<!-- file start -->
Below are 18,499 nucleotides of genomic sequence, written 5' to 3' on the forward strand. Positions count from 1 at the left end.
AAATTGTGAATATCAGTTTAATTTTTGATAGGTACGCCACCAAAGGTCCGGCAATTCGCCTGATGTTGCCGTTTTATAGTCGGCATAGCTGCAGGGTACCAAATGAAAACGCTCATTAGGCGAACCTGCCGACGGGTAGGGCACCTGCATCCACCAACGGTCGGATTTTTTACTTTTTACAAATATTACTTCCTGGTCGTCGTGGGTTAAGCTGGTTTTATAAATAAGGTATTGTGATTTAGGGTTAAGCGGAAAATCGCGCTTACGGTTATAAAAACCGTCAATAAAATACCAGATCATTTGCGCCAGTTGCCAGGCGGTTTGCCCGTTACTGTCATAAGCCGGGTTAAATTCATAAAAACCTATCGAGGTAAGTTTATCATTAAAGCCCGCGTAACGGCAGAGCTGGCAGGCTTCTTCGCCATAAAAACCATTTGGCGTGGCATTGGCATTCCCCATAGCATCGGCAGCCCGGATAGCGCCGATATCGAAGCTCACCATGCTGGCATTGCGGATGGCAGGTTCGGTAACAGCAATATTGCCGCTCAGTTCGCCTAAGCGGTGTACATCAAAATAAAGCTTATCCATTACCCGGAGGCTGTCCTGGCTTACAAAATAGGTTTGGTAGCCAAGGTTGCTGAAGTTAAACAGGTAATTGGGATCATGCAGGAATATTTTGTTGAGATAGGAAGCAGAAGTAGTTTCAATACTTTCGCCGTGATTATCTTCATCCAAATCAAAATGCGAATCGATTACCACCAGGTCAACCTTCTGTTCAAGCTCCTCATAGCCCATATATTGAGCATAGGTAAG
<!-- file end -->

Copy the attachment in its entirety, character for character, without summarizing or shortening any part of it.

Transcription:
Below are 18,499 nucleotides of genomic sequence, written 5' to 3' on the forward strand. Positions count from 1 at the left end.
AAATTGTGAATATCAGTTTAATTTTTGATAGGTACGCCACCAAAGGTCCGGCAATTCGCCTGATGTTGCCGTTTTATAGTCGGCATAGCTGCAGGGTACCAAATGAAAACGCTCATTAGGCGAACCTGCCGACGGGTAGGGCACCTGCATCCACCAACGGTCGGATTTTTTACTTTTTACAAATATTACTTCCTGGTCGTCGTGGGTTAAGCTGGTTTTATAAATAAGGTATTGTGATTTAGGGTTAAGCGGAAAATCGCGCTTACGGTTATAAAAACCGTCAATAAAATACCAGATCATTTGCGCCAGTTGCCAGGCGGTTTGCCCGTTACTGTCATAAGCCGGGTTAAATTCATAAAAACCTATCGAGGTAAGTTTATCATTAAAGCCCGCGTAACGGCAGAGCTGGCAGGCTTCTTCGCCATAAAAACCATTTGGCGTGGCATTGGCATTCCCCATAGCATCGGCAGCCCGGATAGCGCCGATATCGAAGCTCACCATGCTGGCATTGCGGATGGCAGGTTCGGTAACAGCAATATTGCCGCTCAGTTCGCCTAAGCGGTGTACATCAAAATAAAGCTTATCCATTACCCGGAGGCTGTCCTGGCTTACAAAATAGGTTTGGTAGCCAAGGTTGCTGAAGTTAAACAGGTAATTGGGATCATGCAGGAATATTTTGTTGAGATAGGAAGCAGAAGTAGTTTCAATACTTTCGCCGTGATTATCTTCATCCAAATCAAAATGCGAATCGATTACCACCAGGTCAACCTTCTGTTCAAGCTCCTCATAGCCCATATATTGAGCATAGGTAAG